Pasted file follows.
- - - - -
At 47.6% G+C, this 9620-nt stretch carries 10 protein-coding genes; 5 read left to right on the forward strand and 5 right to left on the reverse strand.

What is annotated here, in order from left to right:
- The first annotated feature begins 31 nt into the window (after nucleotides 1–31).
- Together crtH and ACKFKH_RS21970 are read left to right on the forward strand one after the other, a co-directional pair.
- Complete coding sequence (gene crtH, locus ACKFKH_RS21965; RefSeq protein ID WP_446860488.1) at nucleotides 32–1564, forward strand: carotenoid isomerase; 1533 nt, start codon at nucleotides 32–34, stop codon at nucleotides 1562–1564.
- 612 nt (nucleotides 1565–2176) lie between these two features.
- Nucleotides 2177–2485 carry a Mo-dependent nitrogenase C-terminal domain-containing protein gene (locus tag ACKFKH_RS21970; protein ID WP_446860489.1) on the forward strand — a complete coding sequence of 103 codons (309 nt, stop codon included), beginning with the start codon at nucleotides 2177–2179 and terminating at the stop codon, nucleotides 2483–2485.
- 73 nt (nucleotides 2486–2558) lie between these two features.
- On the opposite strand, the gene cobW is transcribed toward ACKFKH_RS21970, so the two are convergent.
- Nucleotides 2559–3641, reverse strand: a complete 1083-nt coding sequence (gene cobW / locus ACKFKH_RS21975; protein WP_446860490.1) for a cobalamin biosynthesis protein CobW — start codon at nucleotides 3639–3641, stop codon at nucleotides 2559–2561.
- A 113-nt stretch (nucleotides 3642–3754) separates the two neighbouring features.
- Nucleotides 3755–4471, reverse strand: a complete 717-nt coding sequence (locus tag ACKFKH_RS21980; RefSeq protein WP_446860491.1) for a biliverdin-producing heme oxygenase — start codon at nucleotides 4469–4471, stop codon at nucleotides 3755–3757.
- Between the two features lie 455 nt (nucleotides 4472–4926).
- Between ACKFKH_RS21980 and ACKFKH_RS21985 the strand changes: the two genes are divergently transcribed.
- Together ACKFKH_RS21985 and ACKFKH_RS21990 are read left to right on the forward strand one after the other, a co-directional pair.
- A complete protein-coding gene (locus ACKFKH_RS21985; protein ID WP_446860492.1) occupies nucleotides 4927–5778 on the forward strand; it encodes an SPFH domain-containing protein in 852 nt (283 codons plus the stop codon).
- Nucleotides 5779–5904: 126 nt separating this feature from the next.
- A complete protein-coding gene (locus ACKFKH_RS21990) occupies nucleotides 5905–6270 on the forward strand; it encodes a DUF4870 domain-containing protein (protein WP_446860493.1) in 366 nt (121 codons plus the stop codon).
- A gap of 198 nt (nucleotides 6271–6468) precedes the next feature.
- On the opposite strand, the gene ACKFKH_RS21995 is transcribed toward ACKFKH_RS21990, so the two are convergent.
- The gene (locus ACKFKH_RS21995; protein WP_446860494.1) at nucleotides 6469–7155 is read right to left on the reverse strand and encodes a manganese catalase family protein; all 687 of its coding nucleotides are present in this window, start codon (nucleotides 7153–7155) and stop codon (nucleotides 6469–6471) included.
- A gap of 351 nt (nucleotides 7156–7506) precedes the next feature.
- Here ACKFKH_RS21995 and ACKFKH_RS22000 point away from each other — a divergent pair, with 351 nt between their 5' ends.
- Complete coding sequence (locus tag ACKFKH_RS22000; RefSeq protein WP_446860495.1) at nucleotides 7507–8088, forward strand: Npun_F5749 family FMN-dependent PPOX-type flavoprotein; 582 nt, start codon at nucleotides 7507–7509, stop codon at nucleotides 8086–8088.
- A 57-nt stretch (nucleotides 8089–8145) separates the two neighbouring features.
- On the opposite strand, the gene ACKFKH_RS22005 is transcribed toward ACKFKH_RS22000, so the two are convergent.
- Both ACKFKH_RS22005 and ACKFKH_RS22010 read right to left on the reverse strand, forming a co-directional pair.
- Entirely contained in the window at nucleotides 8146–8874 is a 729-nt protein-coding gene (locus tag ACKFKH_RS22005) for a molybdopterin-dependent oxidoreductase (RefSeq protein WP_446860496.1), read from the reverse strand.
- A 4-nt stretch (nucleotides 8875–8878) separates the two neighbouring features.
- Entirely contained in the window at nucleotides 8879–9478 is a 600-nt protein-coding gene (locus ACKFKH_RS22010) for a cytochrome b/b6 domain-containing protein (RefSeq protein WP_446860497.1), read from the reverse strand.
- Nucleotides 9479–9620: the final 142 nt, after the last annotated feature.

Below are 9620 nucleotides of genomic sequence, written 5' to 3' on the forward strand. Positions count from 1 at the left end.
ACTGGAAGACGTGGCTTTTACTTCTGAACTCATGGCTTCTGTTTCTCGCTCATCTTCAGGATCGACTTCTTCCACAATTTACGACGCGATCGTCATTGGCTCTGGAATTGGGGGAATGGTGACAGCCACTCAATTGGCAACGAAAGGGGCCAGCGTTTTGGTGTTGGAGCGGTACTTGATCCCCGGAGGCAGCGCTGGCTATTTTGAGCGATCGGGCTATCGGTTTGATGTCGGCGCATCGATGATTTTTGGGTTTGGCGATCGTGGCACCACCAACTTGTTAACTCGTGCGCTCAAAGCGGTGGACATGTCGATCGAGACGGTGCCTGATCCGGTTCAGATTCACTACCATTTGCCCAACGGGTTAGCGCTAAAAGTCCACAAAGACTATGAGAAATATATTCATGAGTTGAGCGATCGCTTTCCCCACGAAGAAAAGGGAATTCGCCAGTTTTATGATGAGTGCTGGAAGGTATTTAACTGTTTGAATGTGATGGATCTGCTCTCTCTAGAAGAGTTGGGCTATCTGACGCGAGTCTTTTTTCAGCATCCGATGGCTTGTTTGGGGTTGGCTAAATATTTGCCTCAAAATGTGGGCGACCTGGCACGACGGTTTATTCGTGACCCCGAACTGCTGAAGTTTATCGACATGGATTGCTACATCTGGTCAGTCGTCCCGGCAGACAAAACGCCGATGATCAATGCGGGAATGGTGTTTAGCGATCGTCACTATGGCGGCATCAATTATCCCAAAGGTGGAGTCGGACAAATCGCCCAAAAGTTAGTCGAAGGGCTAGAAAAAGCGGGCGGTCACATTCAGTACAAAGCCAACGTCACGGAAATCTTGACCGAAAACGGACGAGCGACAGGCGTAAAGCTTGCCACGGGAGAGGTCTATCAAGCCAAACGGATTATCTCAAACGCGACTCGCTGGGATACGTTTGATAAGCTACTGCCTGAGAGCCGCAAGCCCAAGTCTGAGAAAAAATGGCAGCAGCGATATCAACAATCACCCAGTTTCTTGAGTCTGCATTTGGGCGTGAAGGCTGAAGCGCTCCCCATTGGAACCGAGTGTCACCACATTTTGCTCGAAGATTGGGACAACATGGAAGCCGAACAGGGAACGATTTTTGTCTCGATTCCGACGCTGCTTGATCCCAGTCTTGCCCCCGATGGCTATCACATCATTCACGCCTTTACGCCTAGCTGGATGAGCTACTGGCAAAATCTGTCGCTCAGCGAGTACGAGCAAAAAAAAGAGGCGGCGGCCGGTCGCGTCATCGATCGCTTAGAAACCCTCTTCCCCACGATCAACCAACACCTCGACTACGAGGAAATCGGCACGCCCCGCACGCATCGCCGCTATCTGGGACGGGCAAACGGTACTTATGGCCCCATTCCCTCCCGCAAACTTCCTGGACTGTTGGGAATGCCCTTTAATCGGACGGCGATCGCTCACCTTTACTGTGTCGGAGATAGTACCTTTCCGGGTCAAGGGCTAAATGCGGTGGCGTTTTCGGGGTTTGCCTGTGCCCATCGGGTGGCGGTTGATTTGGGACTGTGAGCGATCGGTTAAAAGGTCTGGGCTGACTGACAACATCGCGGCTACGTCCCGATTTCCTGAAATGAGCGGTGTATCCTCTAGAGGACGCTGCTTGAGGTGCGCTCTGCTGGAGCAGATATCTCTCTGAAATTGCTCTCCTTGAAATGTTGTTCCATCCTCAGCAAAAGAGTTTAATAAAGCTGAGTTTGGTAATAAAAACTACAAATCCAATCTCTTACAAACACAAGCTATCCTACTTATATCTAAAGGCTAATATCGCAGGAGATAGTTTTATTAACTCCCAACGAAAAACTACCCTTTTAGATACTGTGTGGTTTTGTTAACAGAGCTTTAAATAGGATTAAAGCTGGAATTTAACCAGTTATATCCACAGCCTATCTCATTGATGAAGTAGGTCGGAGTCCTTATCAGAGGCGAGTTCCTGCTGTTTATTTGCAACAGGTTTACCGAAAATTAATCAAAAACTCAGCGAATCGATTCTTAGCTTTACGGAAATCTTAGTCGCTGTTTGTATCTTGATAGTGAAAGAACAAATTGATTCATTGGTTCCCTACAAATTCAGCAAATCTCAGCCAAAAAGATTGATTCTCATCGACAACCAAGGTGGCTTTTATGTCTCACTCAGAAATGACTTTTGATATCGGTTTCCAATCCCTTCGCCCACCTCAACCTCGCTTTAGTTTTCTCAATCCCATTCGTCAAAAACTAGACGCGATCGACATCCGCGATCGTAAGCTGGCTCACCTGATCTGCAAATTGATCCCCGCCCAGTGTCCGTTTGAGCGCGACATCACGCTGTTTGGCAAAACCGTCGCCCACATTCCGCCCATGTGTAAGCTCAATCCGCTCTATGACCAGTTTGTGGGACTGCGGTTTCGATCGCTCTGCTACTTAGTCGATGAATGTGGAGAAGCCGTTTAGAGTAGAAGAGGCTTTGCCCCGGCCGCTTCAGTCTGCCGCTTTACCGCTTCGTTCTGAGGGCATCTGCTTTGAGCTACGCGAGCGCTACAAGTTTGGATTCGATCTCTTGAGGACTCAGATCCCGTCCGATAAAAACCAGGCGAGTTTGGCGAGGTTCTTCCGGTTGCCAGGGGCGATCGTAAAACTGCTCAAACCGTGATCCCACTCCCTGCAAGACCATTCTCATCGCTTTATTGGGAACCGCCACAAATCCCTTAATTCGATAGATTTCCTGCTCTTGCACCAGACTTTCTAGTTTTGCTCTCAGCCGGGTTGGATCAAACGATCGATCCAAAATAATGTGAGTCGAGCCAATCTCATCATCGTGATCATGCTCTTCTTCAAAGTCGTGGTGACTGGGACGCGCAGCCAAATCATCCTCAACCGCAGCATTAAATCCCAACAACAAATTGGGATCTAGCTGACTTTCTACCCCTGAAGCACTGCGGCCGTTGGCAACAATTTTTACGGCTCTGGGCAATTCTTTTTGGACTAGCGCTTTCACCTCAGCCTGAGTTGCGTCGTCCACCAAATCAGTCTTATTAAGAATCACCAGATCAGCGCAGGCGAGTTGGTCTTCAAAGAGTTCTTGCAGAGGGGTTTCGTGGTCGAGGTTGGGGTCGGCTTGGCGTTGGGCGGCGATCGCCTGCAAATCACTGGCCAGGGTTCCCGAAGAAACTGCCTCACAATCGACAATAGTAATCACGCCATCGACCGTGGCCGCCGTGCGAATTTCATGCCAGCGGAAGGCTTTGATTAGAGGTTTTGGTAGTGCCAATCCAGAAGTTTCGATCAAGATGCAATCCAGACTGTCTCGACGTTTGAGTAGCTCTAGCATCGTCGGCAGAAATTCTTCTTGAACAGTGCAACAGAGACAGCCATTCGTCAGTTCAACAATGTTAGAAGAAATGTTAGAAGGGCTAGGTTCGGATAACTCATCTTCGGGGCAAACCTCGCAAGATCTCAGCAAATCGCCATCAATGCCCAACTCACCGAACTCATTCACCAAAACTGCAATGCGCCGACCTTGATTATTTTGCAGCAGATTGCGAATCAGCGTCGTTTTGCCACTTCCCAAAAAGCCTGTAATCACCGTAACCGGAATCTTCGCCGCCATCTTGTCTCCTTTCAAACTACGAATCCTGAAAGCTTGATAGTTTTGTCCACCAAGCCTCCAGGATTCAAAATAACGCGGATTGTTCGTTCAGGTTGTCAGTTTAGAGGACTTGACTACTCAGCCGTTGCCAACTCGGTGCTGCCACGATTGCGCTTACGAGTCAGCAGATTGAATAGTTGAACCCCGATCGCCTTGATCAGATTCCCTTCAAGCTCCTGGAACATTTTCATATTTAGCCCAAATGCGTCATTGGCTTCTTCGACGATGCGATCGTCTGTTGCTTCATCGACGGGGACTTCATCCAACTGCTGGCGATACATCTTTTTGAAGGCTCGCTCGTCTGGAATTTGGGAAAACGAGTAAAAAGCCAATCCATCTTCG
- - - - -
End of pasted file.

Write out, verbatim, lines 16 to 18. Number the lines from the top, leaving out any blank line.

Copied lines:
- A complete protein-coding gene (locus ACKFKH_RS21985; protein ID WP_446860492.1) occupies nucleotides 4927–5778 on the forward strand; it encodes an SPFH domain-containing protein in 852 nt (283 codons plus the stop codon).
- Nucleotides 5779–5904: 126 nt separating this feature from the next.
- A complete protein-coding gene (locus ACKFKH_RS21990) occupies nucleotides 5905–6270 on the forward strand; it encodes a DUF4870 domain-containing protein (protein WP_446860493.1) in 366 nt (121 codons plus the stop codon).